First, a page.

Fair warning: There’s a slightly limited audience for this one but I know that there are a number of repairers and builders that pop by or get my mailings so this may be useful to them.
The Erlewine Neck Jig
If you work in—or have an interest in—the field of guitar repair, Dan Erlewine will need no introduction. Dan has been teaching players and repairers how to maintain and fix their instruments since the ‘80s (and working on them for twenty years before that).
Dan’s work in developing his neck jig has been massively useful to people like me. The Erlewine Neck Jig from Stew Mac lets a repairer simulate neck tension on a guitar neck. This makes for much more accurate fretwork, with less chance for weird necks to cause problems.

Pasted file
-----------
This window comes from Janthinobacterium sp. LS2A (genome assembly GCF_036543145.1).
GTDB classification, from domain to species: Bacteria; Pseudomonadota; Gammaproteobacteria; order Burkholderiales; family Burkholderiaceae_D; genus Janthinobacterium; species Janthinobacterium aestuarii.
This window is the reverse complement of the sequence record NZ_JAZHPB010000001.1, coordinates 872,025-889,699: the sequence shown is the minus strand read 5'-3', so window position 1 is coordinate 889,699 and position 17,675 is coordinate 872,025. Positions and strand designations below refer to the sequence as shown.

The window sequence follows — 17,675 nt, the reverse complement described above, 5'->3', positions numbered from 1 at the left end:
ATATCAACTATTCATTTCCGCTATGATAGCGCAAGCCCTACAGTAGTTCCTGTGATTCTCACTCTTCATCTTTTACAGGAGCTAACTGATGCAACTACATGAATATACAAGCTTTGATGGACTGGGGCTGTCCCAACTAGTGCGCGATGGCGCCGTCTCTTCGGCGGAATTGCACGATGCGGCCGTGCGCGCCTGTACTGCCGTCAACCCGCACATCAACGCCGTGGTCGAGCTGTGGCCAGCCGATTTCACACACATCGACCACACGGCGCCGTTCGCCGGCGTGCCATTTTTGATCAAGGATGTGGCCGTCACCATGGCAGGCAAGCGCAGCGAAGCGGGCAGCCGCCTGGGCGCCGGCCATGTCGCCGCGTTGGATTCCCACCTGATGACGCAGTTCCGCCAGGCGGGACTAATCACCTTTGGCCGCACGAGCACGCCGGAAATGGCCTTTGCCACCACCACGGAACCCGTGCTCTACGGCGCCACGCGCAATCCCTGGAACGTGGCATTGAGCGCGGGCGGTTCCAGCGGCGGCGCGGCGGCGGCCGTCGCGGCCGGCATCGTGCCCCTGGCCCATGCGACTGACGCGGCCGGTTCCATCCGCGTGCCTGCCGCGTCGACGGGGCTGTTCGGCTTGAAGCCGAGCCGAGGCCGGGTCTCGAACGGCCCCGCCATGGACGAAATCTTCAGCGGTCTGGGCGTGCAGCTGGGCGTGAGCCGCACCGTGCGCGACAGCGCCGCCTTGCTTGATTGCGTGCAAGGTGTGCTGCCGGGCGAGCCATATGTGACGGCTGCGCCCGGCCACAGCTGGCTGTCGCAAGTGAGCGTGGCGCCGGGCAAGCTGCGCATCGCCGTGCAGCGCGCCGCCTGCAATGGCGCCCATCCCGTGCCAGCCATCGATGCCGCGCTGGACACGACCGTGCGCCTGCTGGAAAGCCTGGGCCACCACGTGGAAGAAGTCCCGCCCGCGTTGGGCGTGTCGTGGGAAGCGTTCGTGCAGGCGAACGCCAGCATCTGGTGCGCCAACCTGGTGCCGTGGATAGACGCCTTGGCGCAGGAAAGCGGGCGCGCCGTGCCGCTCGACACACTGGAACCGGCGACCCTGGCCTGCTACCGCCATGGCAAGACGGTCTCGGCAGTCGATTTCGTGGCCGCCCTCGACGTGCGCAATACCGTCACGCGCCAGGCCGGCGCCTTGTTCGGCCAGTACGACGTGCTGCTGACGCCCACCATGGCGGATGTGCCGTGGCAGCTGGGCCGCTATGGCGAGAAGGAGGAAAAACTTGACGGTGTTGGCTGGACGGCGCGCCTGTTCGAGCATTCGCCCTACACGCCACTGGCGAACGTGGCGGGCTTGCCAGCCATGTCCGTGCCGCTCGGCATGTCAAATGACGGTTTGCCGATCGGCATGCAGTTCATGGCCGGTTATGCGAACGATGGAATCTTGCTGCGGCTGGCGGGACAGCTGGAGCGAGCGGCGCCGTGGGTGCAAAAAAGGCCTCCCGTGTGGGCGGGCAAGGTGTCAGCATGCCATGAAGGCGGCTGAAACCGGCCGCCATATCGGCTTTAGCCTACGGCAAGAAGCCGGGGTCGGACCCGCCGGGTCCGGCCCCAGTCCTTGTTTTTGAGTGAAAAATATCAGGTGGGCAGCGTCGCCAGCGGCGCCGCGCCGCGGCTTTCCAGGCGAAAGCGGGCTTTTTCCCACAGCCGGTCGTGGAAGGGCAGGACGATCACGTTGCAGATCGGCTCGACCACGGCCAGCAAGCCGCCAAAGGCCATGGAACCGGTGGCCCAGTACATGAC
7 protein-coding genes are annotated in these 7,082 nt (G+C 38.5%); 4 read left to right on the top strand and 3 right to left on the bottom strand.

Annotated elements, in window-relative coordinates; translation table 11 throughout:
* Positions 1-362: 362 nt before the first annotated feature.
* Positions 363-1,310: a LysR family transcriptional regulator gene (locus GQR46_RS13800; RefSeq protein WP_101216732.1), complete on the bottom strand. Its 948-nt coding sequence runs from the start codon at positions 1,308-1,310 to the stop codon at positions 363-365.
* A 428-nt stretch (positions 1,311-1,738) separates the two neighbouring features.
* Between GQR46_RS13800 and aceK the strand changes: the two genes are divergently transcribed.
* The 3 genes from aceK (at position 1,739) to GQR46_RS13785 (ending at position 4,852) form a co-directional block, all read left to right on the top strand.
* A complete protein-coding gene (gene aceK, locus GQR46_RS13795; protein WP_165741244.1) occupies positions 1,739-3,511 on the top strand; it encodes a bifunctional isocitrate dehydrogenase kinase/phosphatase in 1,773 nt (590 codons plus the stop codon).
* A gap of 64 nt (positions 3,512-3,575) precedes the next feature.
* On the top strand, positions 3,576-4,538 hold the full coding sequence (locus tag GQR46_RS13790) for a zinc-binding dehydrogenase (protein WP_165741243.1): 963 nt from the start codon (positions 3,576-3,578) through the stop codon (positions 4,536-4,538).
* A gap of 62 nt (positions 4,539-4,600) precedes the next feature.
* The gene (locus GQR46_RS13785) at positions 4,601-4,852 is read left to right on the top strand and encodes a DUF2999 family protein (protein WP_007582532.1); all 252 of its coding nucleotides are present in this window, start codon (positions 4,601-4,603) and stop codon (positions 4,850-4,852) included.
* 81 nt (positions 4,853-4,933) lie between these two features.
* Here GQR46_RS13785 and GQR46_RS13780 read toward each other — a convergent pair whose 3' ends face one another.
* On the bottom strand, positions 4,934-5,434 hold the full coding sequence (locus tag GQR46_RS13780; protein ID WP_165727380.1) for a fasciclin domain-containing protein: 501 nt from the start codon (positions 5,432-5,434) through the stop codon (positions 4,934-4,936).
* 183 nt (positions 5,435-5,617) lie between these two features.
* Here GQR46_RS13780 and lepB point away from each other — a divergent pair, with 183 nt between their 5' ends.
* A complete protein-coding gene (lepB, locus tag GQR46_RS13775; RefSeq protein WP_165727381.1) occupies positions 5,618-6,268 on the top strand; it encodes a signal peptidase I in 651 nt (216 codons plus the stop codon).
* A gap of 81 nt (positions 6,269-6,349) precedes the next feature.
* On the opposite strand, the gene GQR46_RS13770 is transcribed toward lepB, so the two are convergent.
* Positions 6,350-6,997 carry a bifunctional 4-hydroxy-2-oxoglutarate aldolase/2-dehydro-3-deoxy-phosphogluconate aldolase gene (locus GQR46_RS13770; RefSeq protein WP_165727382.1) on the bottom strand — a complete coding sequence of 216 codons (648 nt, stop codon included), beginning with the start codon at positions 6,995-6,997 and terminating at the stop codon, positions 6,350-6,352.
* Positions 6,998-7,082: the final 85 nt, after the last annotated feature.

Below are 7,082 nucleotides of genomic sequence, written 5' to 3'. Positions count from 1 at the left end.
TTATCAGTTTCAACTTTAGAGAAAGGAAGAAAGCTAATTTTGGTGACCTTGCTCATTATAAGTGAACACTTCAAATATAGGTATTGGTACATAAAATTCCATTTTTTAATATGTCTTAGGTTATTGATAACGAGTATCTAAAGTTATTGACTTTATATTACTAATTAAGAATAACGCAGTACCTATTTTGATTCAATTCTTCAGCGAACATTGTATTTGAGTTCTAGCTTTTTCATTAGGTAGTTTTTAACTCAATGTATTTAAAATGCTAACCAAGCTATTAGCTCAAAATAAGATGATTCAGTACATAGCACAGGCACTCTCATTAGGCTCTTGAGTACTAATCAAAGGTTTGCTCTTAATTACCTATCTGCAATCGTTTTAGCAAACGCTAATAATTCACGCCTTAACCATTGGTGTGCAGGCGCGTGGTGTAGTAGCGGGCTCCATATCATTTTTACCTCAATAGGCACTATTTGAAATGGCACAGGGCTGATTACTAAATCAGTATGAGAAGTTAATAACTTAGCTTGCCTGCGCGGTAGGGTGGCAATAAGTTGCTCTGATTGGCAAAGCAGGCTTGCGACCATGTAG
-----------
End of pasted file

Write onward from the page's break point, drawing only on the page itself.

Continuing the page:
The neck jig is fantastic. I love it.
However, as soon as I began using it, one thing annoyed me.
The guitar body is held on a number of ‘levellers’—threaded posts with a swivel head. Depending on the guitar, four or more of these posts are placed in particular positions and at particular heights.
Swapping between different shaped guitars means moving the posts. That means unscrewing four, four-inch posts and re-screwing for height. That’s fine once, but after the fiftieth time, it gets old.
Levelling Post Mod
I grabbed a few pan-head philips bolts and cut off the heads (it’s important that the head be a smaller diameter than your threaded levelling post).
Then I just epoxied the bolt heads to the bottoms of the levelling posts.